Sunstein’s words echo those of British philosopher John Stuart Mill who wrote in 1848: “it is hardly possible to overrate the value, in the present low state of human improvement, of placing human beings in contact with persons dissimilar to themselves, and with modes of thought and action unlike those with which they are familiar … . Such communication has always been, and is peculiarly in the present age, one of the primary sources of progress.”
The year of Mill’s writing should not be lost on us against today’s toxic BREXIT backdrop. 1848 has been called the year of revolutions and springtime of the peoples. Over 50 countries were affected. Some of the major contributing factors to disquiet and uprising were widespread dissatisfaction with political leadership, demands for more participation in government and democracy, the upsurge of nationalism, and the regrouping of established government forces. Perhaps these themes seem familiar in today’s BREXIT frenzy and farce?
CIPR President Emma Leech Found.Chart.PR, FCIPR, spoke of the challenges this CIPR 2019 State of the Profession survey has thrown up: “This report identifies clear challenges and opportunities for the PR industry.
“Diversity is an issue we must tackle head on. Talent doesn’t have a postcode and it isn’t determined by skin colour. Our industry has to work harder to be inclusive.”
RELATED: CIPR State of Profession 2018
Avril Lee MCIPR, Chair of the CIPR Diversity and Inclusion Forum, echoed the sentiment adding: “The PR industry agrees that diversity is important for attracting the best talent to bring fresh thinking, creativity and insights into new audiences, but our actions speak louder than our words. And our actions are building a profession of white, ex-public school professionals; we are less diverse than in previous years.”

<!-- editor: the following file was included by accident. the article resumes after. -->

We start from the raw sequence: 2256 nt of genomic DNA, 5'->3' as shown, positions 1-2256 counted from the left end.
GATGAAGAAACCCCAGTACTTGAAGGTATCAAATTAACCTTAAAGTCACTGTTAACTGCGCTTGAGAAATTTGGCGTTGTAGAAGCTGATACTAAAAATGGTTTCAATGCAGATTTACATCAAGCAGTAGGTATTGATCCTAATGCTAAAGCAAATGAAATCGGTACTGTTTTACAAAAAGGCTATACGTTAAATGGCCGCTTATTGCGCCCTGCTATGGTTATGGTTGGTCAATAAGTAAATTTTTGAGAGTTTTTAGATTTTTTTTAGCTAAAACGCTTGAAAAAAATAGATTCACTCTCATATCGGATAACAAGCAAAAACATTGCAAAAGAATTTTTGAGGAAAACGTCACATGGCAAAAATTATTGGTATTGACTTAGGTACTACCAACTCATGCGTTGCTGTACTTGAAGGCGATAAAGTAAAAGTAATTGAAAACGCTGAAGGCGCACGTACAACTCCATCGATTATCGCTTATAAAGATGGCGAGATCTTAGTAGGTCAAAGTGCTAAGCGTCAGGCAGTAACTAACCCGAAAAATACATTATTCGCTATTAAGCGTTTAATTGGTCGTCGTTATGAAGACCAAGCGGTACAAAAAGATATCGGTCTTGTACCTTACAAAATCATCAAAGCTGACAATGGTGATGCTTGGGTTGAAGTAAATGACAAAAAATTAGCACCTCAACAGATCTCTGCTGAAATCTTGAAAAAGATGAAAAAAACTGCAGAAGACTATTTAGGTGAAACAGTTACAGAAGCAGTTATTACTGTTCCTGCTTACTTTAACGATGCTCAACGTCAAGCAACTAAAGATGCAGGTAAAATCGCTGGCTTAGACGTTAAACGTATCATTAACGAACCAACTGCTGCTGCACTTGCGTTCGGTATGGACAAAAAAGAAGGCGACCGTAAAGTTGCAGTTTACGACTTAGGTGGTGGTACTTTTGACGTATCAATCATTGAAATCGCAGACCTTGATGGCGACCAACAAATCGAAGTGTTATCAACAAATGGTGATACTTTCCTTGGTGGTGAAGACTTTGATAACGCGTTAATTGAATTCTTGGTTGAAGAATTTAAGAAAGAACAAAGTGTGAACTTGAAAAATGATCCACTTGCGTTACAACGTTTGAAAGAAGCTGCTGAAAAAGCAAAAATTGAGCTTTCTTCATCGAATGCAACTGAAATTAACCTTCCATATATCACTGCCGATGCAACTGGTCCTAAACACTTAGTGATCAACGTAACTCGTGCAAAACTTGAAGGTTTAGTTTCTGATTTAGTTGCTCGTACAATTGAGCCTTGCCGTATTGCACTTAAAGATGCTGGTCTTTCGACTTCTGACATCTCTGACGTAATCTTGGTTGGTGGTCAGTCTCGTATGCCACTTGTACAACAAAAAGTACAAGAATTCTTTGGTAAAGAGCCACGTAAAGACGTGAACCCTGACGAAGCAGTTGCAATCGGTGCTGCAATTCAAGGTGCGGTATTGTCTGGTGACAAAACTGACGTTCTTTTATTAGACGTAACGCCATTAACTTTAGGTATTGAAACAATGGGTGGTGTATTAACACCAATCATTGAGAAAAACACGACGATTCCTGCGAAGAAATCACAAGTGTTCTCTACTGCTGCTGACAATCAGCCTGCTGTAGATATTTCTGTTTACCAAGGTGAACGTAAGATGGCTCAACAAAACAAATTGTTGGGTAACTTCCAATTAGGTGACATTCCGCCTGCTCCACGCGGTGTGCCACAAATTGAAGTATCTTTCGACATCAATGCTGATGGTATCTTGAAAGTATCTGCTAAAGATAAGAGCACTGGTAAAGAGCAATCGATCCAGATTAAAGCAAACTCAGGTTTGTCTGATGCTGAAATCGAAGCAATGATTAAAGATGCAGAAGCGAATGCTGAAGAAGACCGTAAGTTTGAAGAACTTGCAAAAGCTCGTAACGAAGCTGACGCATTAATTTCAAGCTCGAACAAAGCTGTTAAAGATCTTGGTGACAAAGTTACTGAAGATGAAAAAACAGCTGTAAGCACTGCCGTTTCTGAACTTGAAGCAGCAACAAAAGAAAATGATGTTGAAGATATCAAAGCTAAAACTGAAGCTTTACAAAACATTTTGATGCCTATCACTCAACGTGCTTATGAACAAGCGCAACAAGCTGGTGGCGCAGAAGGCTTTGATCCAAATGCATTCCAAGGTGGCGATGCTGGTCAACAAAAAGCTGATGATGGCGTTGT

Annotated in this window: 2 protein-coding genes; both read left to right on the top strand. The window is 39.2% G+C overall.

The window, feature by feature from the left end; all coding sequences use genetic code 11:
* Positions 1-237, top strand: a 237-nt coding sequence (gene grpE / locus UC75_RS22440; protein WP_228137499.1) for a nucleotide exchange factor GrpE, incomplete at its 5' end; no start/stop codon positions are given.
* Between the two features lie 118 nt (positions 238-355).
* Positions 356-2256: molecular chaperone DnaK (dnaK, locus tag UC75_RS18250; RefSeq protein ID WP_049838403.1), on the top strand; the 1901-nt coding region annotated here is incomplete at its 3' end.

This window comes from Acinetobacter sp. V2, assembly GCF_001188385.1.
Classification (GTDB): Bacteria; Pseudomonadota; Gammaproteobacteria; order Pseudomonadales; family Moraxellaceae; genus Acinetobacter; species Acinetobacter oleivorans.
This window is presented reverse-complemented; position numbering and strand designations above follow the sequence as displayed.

Other key survey findings
Other key findings from the CIPR 2019 State of the Profession survey include:
- Steady commercial growth – average salaries increased slightly to £53,000 and the majority of in-house teams (84%) and consultancies (96%) are either growing or stable in size.
- Is social on the slide? - Social media relations fell from the fifth most common PR activity to the ninth – the biggest shift of any task over the last year.
- Modest progress on gender pay – Gender pay calculations - which consider all factors influencing pay such as length of service and prevalence of part-time work – reveal the pay inequality gap between men and women has fallen by £1,523 to £5,202.
- Financial reward for professionalism – those who hold CIPR membership (£2,963), professional qualifications (£3,800) or Chartered Practitioner status (£18,000) earn higher average salaries than those without professional credentials.
- Senior skills gap – There’s a notable difference in the skills recruiters want and what senior professionals have to offer, including ‘research, evaluation and measurement’, ‘PR and corporate governance’ and ‘people management.
The survey received 1,503 respondents (compared to 1,752 in 2018) between 9 November and 14 December 2018.
About the Chartered Institute of Public Relations (CIPR)
Founded in 1948, the Chartered Institute of Public Relations (CIPR) is the Royal Chartered professional body for public relations practitioners in the UK and overseas. The CIPR advances professionalism in public relations by making its members accountable to their employers and the public through a code of conduct and searchable public register, setting standards through training, qualifications, awards and the production of best practice and skills guidance.